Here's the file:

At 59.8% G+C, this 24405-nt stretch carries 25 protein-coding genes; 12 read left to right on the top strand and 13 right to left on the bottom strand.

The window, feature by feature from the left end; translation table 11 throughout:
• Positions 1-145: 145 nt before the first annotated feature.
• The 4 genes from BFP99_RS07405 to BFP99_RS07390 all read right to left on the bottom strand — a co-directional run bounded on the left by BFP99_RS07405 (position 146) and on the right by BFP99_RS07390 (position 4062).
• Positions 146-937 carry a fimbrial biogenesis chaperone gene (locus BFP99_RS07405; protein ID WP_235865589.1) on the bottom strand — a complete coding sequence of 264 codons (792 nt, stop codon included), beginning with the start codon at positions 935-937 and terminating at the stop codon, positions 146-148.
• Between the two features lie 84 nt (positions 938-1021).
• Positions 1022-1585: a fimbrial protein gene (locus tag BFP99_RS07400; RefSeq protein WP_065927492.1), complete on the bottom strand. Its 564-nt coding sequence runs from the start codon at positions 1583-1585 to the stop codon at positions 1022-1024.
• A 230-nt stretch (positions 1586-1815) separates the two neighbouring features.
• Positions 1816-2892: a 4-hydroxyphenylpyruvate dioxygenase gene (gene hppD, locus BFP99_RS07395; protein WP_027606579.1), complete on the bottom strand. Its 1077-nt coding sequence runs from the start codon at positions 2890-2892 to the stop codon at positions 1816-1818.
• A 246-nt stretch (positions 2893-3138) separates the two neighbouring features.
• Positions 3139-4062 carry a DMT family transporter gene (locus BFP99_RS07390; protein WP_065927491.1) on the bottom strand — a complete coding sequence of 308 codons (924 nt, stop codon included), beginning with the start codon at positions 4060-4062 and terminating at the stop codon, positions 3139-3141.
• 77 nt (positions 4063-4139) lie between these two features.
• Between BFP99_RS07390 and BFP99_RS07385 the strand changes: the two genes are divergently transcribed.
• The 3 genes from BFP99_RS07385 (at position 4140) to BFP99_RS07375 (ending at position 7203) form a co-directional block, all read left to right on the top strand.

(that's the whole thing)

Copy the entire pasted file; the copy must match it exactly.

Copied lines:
At 59.8% G+C, this 24405-nt stretch carries 25 protein-coding genes; 12 read left to right on the top strand and 13 right to left on the bottom strand.

The window, feature by feature from the left end; translation table 11 throughout:
• Positions 1-145: 145 nt before the first annotated feature.
• The 4 genes from BFP99_RS07405 to BFP99_RS07390 all read right to left on the bottom strand — a co-directional run bounded on the left by BFP99_RS07405 (position 146) and on the right by BFP99_RS07390 (position 4062).
• Positions 146-937 carry a fimbrial biogenesis chaperone gene (locus BFP99_RS07405; protein ID WP_235865589.1) on the bottom strand — a complete coding sequence of 264 codons (792 nt, stop codon included), beginning with the start codon at positions 935-937 and terminating at the stop codon, positions 146-148.
• Between the two features lie 84 nt (positions 938-1021).
• Positions 1022-1585: a fimbrial protein gene (locus tag BFP99_RS07400; RefSeq protein WP_065927492.1), complete on the bottom strand. Its 564-nt coding sequence runs from the start codon at positions 1583-1585 to the stop codon at positions 1022-1024.
• A 230-nt stretch (positions 1586-1815) separates the two neighbouring features.
• Positions 1816-2892: a 4-hydroxyphenylpyruvate dioxygenase gene (gene hppD, locus BFP99_RS07395; protein WP_027606579.1), complete on the bottom strand. Its 1077-nt coding sequence runs from the start codon at positions 2890-2892 to the stop codon at positions 1816-1818.
• A 246-nt stretch (positions 2893-3138) separates the two neighbouring features.
• Positions 3139-4062 carry a DMT family transporter gene (locus BFP99_RS07390; protein WP_065927491.1) on the bottom strand — a complete coding sequence of 308 codons (924 nt, stop codon included), beginning with the start codon at positions 4060-4062 and terminating at the stop codon, positions 3139-3141.
• 77 nt (positions 4063-4139) lie between these two features.
• Between BFP99_RS07390 and BFP99_RS07385 the strand changes: the two genes are divergently transcribed.
• The 3 genes from BFP99_RS07385 (at position 4140) to BFP99_RS07375 (ending at position 7203) form a co-directional block, all read left to right on the top strand.